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Politics
10:07 am
Mon November 4, 2013

Veteran Pennsylvania Congressman Can't Escape GOP Civil War

From left, Rep. Lee Terry, R-Neb., Rep. Bill Shuster, R-Pa., and House Majority Whip Kevin McCarthy, R-Calif., walk to the floor of the House for the final series of votes on a bill to fund the government, in Washington on Sept. 28.
J. Scott Applewhite AP

Originally published on Mon November 4, 2013 3:26 pm

At 7 a.m. on a recent weekday morning, the Bedford Diner, in Bedford, Pa., is jumping.

Way in the back, some tables have been pushed together for a weekly prayer breakfast that's really a gathering of old friends — all military veterans, some of whom are retired. Art Halvorson, a 58-year-old regular here, is a real estate developer, a former career coast guard pilot and now a Tea Party-backed candidate going after seven-term Rep. Bill Shuster in next year's Republican primary.

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NPR Story
8:27 am
Mon November 4, 2013

BlackBerry Abandons Plans To Sell Itself, Replaces CEO

Originally published on Mon November 4, 2013 10:39 am

A few weeks ago, the smartphone maker announced it had signed a letter of intent to sell the company valued at $4.7 billion to Fairfax Financial Holdings. Instead, in a statement released Monday, BlackBerry announced it will receive a $1 billion investment from Fairfax Financial and others. BlackBerry CEO Thorsten Heins will step down and be replaced by interim CEO John Chen.

Around the Nation
5:10 am
Mon November 4, 2013

Sen. Rand Paul Responds To Plagiarism Accusation

Originally published on Mon November 4, 2013 3:28 pm

Transcript

STEVE INSKEEP, HOST:

Good morning. I'm Steve Inskeep. Senator Rand Paul is not happy to be accused of plagiarism. He told ABC if dueling was legal, he might challenge one of his critics and seemed to refer to TV host Rachel Maddow. There's just one complication - under all dueling customs, if he challenges Maddow she gets to choose the weapon. Abe Lincoln was once challenged to a duel and chose broadswords, letting the long-armed Lincoln reach his opponent first. That duel was called off. It's MORNING EDITION. Transcript provided by NPR, Copyright NPR.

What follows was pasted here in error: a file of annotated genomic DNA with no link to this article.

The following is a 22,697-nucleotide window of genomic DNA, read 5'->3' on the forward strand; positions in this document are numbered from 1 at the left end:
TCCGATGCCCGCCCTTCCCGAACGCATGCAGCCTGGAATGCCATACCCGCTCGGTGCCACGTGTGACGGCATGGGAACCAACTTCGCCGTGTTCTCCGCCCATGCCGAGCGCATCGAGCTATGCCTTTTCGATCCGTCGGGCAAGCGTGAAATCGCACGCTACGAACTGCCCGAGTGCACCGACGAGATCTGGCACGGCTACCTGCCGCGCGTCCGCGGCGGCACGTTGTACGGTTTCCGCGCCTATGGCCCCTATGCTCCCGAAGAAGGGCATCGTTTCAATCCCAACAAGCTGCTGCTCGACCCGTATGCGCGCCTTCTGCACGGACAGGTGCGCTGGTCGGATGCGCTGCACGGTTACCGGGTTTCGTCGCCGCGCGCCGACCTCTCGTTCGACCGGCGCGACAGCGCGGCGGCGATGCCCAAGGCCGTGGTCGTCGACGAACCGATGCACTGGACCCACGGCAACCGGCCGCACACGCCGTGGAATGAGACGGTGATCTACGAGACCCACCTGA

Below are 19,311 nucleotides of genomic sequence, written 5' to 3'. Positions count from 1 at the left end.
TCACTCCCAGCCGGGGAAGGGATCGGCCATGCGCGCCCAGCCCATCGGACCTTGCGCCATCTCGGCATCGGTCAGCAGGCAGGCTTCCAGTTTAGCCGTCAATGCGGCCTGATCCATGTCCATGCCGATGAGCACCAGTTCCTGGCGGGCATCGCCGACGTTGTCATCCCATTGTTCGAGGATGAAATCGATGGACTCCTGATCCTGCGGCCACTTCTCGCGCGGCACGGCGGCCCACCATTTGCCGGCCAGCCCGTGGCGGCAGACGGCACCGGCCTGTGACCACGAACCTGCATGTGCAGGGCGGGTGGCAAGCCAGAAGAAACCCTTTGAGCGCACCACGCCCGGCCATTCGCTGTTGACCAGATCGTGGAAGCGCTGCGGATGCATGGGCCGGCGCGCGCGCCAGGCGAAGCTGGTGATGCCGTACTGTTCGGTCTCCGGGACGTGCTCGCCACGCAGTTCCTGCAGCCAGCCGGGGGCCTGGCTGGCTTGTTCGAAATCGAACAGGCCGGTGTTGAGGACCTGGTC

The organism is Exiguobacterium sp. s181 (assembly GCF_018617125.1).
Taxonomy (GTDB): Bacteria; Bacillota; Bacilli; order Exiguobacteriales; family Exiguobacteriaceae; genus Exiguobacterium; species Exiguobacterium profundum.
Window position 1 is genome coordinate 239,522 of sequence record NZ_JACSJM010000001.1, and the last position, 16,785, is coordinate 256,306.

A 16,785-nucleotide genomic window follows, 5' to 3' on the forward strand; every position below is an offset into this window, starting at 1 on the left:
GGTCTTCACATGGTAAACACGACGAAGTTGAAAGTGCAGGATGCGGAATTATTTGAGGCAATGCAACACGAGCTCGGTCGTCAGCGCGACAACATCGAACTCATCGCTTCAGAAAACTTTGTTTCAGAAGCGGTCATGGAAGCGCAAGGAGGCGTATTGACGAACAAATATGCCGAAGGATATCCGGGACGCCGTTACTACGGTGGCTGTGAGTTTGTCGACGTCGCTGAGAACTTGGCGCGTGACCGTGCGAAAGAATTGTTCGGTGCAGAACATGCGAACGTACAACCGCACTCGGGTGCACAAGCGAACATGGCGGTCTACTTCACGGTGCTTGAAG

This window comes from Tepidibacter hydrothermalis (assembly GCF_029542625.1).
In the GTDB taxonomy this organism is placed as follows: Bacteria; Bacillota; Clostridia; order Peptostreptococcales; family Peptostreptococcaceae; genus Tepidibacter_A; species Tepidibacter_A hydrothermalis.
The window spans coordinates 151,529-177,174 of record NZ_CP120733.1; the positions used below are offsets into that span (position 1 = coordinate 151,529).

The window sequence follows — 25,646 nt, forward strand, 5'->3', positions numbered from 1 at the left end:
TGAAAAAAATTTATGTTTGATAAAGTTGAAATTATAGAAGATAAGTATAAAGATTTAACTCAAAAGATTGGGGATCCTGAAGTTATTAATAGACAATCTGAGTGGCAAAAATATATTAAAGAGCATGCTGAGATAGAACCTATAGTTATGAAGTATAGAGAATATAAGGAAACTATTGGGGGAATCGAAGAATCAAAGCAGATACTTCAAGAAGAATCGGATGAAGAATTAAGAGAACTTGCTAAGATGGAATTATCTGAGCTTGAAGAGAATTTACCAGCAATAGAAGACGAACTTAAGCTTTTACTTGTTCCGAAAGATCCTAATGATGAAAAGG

Around the Nation
5:04 am
Mon November 4, 2013

Something Fishy Is Going On In Michigan

Originally published on Mon November 4, 2013 3:28 pm

Transcript

DAVID GREENE, HOST:

Good morning, I'm David Greene.

Something fishy is going on in Michigan. A 20-pound carp is campaigning as a write-in candidate for the city council in Ann Arbor. The fish was removed from a pond last year and released into a nearby river. That's the biography, as we understand it. From the candidate's Twitter feed, the fish describes himself as a politician and bottom-feeder. He tweets: Since I have no actual feet, I don't have to stand for anything. People in Michigan cast their votes tomorrow.

Author Interviews
3:40 am
Mon November 4, 2013

Amy Tan Weaves Family Mystery Into 'Valley Of Amazement'

Amy Tan's latest novel, The Valley of Amazement, will be published on Tuesday.
Rick Smolanagainst Against All Odds Productions

Originally published on Mon November 4, 2013 3:28 pm

Amy Tan was 200 pages into a new novel when she attended a large exhibition on Shanghai life in the early 1900s. While there, she bought a book she thought might help her as she researched details on life in the Old City. She stopped turning pages when she came upon a group portrait.

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Politics
2:13 am
Mon November 4, 2013

Rep. Shuster To Face Tea Party Challenger Next Year

Originally published on Mon November 4, 2013 10:07 am

Transcript

STEVE INSKEEP, HOST:

Now, during the government shutdown, many House Republicans said the policy was unwise, but persisted for weeks in voting with their speaker, John Boehner. One reason was party loyalty. Another reason, according to analysts, was fear. Lawmakers did not want to run the risk of a challenge in a Republican primary from candidates saying they weren't trying hard enough.